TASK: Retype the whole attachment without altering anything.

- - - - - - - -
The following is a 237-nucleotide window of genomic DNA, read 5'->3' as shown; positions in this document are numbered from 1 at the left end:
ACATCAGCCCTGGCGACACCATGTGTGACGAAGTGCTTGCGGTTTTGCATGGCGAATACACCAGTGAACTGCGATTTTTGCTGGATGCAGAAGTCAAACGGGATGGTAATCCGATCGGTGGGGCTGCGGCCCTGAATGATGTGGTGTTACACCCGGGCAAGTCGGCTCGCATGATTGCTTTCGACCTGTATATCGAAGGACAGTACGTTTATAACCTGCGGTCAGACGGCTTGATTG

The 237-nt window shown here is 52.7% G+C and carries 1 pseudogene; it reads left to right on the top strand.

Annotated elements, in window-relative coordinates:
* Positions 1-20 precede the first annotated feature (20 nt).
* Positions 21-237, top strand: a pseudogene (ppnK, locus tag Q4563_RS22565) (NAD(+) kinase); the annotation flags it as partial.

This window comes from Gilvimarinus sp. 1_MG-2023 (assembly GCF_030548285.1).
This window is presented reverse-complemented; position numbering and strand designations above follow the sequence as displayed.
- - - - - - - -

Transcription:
The following is a 237-nucleotide window of genomic DNA, read 5'->3' as shown; positions in this document are numbered from 1 at the left end:
ACATCAGCCCTGGCGACACCATGTGTGACGAAGTGCTTGCGGTTTTGCATGGCGAATACACCAGTGAACTGCGATTTTTGCTGGATGCAGAAGTCAAACGGGATGGTAATCCGATCGGTGGGGCTGCGGCCCTGAATGATGTGGTGTTACACCCGGGCAAGTCGGCTCGCATGATTGCTTTCGACCTGTATATCGAAGGACAGTACGTTTATAACCTGCGGTCAGACGGCTTGATTG

The 237-nt window shown here is 52.7% G+C and carries 1 pseudogene; it reads left to right on the top strand.

Annotated elements, in window-relative coordinates:
* Positions 1-20 precede the first annotated feature (20 nt).
* Positions 21-237, top strand: a pseudogene (ppnK, locus tag Q4563_RS22565) (NAD(+) kinase); the annotation flags it as partial.

This window comes from Gilvimarinus sp. 1_MG-2023 (assembly GCF_030548285.1).
This window is presented reverse-complemented; position numbering and strand designations above follow the sequence as displayed.